might make it easier to eavesdrop on the Internet. An open letter
signed by officials of such high-tech companies as Sun Microsystems
Inc. and PSINet Inc., as well as by privacy advocates, cryptography
experts and legal scholars, urged the group not to build wiretapping
capabilities into the network: "We believe that such a development
would harm network security, result in more illegal activities,
diminish users' privacy,  stifle innovation,  and impose significant
costs on developers of communications," they wrote.

    "It is not a good decision for the future of the Internet," said
Hill,founder of Internet privacy company Zero-Knowledge Systems and
author of the anti-wiretap letter.

    Also weighing in was Rep. Robert L. Barr Jr. (R-Ga.), who wrote a
    letter to
the task force's chairman, Fred Baker, calling on the group to turn
away any effort to allow wiretapping "for the sake of protecting
freedom, commerce, and privacy on the Internet."

    Standing up to the FBI does not mean that the groups are "anti-law
enforcement," Barr said yesterday. "I don't think the FBI should be
able to dictate their technology simply because the FBI wants to make
it easier to tap into the Net," he said.

    A working group within the task force kicked off the debate last
with an e-mail discussion of what features might be necessary to make
the Internet comply with wiretap laws. Baker said the impetus for the
discussion came not from the FBI but from the companies that make
equipment used in telephone networks; those companies fretted that
their products would have to comply with federal wiretap laws for
telecommunications companies to buy them.

    The debate has raged since then, with participants espousing views
across the political spectrum. Some take a view that governments are
inherently corrupt and wiretapping is evil; others have suggested that
compliance with government demands for legal wiretap capabilities is
inevitable, and that smooth functioning of the Internet will be best
served by designing those capabilities in now instead of having them
imposed by force at a later date.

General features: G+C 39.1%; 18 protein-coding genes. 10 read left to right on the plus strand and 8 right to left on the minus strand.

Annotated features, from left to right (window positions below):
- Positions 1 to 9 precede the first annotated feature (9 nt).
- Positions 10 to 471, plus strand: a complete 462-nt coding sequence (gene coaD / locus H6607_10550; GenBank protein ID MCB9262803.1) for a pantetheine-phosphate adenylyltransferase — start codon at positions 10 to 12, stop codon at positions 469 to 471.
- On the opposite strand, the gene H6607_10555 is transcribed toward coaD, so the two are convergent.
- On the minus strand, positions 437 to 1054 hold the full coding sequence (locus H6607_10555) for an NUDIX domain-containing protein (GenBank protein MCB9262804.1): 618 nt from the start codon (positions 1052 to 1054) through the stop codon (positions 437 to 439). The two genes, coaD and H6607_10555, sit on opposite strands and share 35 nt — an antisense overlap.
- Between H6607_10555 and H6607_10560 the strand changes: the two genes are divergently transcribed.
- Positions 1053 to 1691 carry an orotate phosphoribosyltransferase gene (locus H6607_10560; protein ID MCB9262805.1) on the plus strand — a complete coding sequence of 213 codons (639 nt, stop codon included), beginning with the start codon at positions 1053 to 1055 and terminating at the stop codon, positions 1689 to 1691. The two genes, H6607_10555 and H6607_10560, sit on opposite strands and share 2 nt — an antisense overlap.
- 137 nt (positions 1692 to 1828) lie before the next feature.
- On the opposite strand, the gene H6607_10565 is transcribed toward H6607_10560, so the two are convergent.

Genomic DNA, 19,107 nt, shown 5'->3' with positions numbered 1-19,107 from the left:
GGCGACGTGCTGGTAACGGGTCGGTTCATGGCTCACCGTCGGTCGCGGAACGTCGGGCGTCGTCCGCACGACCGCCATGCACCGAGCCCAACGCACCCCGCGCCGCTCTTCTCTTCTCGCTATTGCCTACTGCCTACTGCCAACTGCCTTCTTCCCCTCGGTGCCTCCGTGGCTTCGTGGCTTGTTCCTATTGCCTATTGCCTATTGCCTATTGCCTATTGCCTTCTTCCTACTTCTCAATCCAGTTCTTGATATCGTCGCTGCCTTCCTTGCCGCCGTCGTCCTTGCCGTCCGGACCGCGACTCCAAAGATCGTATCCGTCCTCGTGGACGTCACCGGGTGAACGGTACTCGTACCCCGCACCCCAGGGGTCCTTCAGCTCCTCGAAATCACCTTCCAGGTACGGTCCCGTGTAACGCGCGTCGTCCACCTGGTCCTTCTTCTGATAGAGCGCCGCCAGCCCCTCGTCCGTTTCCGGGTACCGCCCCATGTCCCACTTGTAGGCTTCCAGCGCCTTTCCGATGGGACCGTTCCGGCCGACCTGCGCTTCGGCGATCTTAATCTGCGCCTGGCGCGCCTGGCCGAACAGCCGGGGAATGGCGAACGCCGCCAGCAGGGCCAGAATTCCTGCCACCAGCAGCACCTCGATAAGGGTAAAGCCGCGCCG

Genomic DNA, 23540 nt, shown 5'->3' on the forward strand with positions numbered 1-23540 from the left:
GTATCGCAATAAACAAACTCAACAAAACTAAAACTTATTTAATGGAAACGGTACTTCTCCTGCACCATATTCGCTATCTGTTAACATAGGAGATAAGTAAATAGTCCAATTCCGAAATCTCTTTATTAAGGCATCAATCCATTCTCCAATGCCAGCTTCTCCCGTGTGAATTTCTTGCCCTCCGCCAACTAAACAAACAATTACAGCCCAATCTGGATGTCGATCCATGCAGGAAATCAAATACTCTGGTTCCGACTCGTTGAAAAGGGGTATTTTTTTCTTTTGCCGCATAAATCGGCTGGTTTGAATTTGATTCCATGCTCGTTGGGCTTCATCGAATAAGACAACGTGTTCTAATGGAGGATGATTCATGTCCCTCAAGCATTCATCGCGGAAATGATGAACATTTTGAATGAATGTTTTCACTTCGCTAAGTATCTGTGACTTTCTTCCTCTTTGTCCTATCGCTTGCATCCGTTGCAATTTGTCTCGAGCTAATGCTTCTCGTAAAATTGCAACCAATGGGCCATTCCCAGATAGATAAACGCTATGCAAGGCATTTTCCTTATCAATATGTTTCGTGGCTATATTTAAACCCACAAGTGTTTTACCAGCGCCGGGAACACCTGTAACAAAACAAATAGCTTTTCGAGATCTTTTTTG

The task force's job is "to minimize harm to the Net as people
    impose their
requirements or work out their destinies on it," said Stewart Baker, a
former general counsel for the National Security Agency whose clients
now include
  communications and Internet companies grappling with wiretap issues.
  "I think
nothing will come of it, and I think that's probably the right result
at this stage."

    In fact, the group is likely to vote tonight against building in
    the extra
wiretapping capabilities, said one member of the task force, Scott O.
Bradner of Harvard University. "The consensus on the mailing list has
certainly been against the IETF participating in any special
features," he said.

    That action will almost certainly set the group on a collision
    course with
law enforcement. The federal law that requires makers of high-tech
telephone networks to design in wiretap capabilities--a law known as
CALEA--specifically excluded the Internet. It was "one of the central
compromises of CALEA," said James X. Dempsey of the Center for
Democracy and Technology, who helped negotiate the law.

    But FBI spokesman Barry Smith said that exception was written into
    the laws
after Internet service providers promised to provide such capability,
and said that pre-CALEA wiretap provisions of Title 18 of the U.S.
Code require the companies to comply with legal wiretap requests.

    Smith said those setting the standards should understand that
wiretap laws do in fact require them to design in wiretap
capabilities. "We have every
confidence that the technical-standards-setting bodies will fulfill
that statutory requirement," Smith said.

    Baker said that the United States is not the only government that
    wants the
Internet to be wiretap-friendly. "There's similar legislation driving
this in other countries--and a lot more invasive than CALEA . . .
whatever we do has to stand on a global stage," he said.